Biological disasters are caused by epidemics, accidental release of virulent microorganism(s) or bioterrorism (BT) with the use of biological agents such as anthrax, smallpox, etc.
The existence of infectious diseases has been known in human civilisations since the dawn of history. The development of bacteriology and epidemiology later, established the chain of infection. Along with nuclear and chemical agents, who are derived from technology, biological agents have been accepted as agents of mass destruction capable of generating comparable disasters.
Along with the growth of societies, crop and animal diseases acquired more and more importance. Epidemics can result in heavy mortalities in the short term leading to a depletion of population with a corresponding drop in economic activity.
D. Toxic wastes
Human beings change their environment to suit their biological and social needs and in this transaction they utilize the resources and produce harmful by-products. These by- products are termed as Toxic wastes and may be in the form of gases, liquids or solids.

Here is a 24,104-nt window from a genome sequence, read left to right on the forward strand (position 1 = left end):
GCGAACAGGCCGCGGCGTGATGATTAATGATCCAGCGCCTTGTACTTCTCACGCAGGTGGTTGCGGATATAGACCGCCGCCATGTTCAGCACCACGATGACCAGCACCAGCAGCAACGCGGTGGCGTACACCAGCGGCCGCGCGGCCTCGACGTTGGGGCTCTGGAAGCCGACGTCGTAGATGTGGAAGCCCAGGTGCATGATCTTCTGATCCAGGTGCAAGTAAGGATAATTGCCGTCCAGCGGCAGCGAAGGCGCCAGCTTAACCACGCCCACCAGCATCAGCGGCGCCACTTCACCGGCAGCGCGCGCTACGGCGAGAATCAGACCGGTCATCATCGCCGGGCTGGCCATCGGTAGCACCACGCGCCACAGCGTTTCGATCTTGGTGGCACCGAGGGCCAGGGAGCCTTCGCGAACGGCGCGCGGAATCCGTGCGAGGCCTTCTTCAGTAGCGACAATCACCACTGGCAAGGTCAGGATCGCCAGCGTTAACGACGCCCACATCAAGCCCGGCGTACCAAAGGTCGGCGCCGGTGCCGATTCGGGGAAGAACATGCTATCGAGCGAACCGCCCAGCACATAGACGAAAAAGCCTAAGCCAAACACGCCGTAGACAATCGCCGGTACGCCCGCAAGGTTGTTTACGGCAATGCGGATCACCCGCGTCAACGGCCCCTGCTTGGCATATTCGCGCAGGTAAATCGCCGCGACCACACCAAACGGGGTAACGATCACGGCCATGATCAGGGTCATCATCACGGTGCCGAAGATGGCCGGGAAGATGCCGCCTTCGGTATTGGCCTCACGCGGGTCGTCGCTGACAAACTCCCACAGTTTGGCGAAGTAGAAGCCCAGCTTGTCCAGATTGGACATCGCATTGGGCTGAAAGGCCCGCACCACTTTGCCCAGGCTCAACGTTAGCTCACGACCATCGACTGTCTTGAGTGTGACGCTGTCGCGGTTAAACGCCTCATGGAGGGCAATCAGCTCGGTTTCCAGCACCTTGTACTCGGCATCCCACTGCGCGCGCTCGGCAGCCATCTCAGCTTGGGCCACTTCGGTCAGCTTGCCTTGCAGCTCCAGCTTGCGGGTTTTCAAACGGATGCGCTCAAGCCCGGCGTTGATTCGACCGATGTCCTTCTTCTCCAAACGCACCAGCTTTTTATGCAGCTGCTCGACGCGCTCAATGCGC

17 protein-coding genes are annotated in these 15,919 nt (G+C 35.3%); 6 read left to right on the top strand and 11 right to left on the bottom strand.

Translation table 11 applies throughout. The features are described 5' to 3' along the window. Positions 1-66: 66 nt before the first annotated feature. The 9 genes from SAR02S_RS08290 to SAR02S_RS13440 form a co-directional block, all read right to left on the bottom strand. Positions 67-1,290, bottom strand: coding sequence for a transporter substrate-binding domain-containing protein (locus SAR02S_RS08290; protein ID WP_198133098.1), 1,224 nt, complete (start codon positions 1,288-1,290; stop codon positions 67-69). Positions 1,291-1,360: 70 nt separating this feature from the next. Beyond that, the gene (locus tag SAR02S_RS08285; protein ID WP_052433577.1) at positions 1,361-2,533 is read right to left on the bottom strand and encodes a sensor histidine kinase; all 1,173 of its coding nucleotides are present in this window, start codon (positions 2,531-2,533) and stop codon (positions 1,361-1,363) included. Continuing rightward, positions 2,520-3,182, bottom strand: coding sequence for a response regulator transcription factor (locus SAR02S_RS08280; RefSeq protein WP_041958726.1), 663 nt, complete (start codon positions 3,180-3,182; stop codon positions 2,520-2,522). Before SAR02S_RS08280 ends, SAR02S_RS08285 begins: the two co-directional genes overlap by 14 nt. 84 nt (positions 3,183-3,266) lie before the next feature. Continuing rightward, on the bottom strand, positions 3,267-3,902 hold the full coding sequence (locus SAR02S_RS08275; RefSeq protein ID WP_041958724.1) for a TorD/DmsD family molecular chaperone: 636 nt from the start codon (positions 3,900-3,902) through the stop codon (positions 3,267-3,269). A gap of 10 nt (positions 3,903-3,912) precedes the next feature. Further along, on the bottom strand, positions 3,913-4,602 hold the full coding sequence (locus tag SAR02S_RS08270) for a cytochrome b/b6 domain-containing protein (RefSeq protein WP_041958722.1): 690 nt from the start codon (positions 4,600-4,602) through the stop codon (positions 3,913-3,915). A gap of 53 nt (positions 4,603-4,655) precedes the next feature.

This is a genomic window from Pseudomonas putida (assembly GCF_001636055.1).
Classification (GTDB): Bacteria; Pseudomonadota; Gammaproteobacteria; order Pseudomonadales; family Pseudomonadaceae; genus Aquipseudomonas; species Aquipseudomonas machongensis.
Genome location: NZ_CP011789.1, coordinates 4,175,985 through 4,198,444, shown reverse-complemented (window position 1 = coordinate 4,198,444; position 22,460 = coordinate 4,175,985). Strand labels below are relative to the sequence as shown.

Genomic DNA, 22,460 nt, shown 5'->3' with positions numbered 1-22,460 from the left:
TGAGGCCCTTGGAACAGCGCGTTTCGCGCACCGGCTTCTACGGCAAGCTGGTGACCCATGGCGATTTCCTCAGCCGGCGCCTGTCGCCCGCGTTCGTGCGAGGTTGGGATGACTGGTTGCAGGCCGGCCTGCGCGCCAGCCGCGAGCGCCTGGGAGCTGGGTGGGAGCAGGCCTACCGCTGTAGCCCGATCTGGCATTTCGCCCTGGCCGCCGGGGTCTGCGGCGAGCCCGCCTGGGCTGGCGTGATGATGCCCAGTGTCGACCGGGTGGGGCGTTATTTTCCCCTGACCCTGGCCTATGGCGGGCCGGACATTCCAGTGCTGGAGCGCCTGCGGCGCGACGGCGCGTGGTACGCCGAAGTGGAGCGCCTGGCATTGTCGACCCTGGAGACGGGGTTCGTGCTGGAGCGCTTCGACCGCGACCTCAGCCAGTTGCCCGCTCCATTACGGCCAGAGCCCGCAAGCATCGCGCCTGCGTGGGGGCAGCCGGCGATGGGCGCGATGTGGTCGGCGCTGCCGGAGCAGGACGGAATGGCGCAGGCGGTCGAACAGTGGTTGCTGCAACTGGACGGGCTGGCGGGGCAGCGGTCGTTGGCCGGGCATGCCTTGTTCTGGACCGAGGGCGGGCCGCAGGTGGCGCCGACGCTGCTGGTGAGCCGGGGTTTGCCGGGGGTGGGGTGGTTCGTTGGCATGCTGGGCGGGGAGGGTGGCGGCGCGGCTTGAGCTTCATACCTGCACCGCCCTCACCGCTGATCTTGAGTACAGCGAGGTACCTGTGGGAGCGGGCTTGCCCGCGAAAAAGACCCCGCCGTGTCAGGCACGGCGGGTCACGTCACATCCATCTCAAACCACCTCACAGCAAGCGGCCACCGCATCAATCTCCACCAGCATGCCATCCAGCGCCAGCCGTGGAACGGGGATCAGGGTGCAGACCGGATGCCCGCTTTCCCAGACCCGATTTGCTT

Direct or indirect exposure to toxic wastes has numerous adverse effects on humans from cancer to birth defects. The old pollutants like lead, mercury, industrial solvents and pesticide residues, are of great concern.
These wastes are derived mainly from chemical industries, energy production industries, pulp and paper producing factories, mining industries and leather tanning processes. Though all wastes are disposed off into the environment, some wastes are treated before disposal and others are disposed directly from the source.
Wastes produced from the combustion of fuel by motor vehicles are emitted directly into the atmosphere, and sewage wastes are disposed into rivers and oceans. Since air, rivers and oceans are global commons, this common ownership has facilitated unregulated disposal of wastes.
E. Urban flooding